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vasculitis that is caused by abnormal proteins (antibodies) in the blood called "cryoglobulins." At cold temperatures, these proteins become solid or gel-like, which can block blood vessels and cause a variety of health problems. Many people affected by this condition will not experience any unusual signs or symptoms. When present, symptoms vary but may include breathing problems; fatigue; glomerulonephritis; joint or muscle pain; purpura; Raynaud's phenomenon; skin death; and/or skin ulcers. In some cases, the exact underlying cause is unknown; however, cryoglobulinemia can be associated with a variety of conditions including certain types of infection; chronic inflammatory diseases (such as autoimmune disease); and/or cancers of the blood or immune system. Treatment varies based on the severity of the condition, the symptoms present in each person and the underlying cause.Cryoglobulinemia is a type of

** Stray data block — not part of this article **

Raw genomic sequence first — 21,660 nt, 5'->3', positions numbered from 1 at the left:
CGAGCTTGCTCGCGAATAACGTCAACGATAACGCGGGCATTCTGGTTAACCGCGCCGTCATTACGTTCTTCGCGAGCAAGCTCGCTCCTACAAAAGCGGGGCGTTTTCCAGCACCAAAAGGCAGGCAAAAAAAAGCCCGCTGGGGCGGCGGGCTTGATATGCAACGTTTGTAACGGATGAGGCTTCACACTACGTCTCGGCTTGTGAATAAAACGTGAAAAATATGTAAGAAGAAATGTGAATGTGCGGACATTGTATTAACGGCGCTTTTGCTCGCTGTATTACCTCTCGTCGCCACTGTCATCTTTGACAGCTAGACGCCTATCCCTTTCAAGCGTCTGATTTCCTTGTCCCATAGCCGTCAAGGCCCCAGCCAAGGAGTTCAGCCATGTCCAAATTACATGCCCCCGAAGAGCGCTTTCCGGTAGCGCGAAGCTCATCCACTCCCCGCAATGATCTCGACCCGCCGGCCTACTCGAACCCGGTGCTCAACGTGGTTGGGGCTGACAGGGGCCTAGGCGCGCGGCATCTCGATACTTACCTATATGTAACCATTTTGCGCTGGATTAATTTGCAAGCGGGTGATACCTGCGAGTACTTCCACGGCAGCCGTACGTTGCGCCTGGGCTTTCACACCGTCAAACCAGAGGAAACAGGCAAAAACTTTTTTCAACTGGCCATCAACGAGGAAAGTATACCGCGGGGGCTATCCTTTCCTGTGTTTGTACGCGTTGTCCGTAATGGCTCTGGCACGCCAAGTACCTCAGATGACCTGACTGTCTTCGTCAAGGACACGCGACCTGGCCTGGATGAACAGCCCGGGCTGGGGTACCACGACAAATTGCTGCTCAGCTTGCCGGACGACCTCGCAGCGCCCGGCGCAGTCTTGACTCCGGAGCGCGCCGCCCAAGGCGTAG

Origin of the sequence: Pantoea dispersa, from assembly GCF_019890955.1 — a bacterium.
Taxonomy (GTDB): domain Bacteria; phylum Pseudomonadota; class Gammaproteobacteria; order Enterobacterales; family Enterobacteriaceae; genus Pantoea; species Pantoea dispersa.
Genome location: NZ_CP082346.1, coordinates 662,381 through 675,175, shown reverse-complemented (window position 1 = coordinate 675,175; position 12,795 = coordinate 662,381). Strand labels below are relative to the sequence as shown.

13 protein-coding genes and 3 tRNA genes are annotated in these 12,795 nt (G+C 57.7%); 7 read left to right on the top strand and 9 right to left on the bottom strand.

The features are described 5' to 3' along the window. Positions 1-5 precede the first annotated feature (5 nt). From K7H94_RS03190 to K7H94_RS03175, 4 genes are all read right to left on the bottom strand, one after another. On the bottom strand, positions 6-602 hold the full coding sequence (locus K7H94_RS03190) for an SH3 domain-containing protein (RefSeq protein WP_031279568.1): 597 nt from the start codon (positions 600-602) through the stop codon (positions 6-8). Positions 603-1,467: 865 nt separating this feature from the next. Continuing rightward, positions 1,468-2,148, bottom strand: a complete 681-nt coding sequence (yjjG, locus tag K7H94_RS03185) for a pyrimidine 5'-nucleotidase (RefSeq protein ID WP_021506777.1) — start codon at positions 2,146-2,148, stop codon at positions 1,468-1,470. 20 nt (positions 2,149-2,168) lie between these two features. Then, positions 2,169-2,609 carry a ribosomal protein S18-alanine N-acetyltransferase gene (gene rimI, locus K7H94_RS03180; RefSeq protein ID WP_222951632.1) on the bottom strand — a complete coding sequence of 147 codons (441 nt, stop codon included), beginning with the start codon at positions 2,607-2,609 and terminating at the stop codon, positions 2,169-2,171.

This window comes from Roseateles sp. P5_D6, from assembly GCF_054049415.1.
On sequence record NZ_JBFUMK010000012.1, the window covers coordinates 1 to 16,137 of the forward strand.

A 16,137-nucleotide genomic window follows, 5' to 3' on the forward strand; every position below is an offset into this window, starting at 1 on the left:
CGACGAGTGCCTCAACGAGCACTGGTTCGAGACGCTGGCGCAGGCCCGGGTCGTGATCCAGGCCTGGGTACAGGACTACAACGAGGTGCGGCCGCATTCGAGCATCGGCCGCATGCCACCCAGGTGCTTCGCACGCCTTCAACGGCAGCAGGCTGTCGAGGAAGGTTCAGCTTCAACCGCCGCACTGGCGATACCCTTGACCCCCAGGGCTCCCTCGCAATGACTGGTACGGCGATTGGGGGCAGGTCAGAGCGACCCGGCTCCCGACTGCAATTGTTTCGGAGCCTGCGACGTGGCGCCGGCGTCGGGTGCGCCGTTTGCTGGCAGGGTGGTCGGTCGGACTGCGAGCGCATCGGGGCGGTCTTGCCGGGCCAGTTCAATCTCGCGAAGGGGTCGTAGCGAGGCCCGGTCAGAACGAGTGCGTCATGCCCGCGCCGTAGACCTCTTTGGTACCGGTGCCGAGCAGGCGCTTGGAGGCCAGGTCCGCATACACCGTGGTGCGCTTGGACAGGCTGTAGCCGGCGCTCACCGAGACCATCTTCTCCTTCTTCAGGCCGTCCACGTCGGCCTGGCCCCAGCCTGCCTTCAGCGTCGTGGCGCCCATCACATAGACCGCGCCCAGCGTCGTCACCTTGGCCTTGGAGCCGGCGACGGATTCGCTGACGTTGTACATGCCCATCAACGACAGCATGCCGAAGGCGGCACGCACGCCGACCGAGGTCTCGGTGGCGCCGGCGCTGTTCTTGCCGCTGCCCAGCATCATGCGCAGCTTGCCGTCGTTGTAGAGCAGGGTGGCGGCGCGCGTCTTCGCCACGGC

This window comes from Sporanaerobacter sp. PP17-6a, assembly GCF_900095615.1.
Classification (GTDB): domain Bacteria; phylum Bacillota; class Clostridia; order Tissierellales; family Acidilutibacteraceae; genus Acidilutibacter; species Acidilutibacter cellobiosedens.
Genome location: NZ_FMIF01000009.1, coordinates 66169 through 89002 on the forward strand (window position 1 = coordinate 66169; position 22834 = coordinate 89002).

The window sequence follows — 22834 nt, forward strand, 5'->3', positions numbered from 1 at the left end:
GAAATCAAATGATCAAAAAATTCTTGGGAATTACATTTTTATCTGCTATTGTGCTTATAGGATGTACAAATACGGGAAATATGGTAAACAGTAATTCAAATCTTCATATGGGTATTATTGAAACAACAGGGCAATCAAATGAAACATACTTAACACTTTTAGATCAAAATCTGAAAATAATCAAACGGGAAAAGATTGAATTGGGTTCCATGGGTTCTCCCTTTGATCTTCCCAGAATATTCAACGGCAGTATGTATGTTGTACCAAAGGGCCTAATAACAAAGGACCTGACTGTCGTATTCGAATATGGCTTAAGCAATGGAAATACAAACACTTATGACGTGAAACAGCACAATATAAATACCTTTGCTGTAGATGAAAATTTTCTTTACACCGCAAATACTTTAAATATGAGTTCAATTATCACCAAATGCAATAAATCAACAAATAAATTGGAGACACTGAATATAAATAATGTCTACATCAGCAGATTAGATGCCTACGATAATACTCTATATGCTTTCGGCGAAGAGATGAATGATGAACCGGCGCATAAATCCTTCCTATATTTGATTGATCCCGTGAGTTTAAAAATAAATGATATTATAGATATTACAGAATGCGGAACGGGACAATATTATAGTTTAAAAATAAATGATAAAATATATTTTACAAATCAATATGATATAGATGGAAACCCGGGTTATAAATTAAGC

Last updated: 5/7/2015
- Cryoglobulinemia. MedlinePlus. January 2013; http://www.nlm.nih.gov/medlineplus/ency/article/000540.htm.
- Adam M Tritsch, MD. Cryoglobulinemia. Medscape Reference. March 2015; http://emedicine.medscape.com/article/329255-overview.
- MedlinePlus was designed by the National Library of Medicine to help you research your health questions, and it provides more information about this topic.
- The National Organization for Rare Disorders (NORD) is a federation of more than 130 nonprofit voluntary health organizations serving people with rare disorders. Click on the link to view information on this topic.
- Medscape Reference provides information on this topic. You may need to register to view the medical textbook, but registration is free.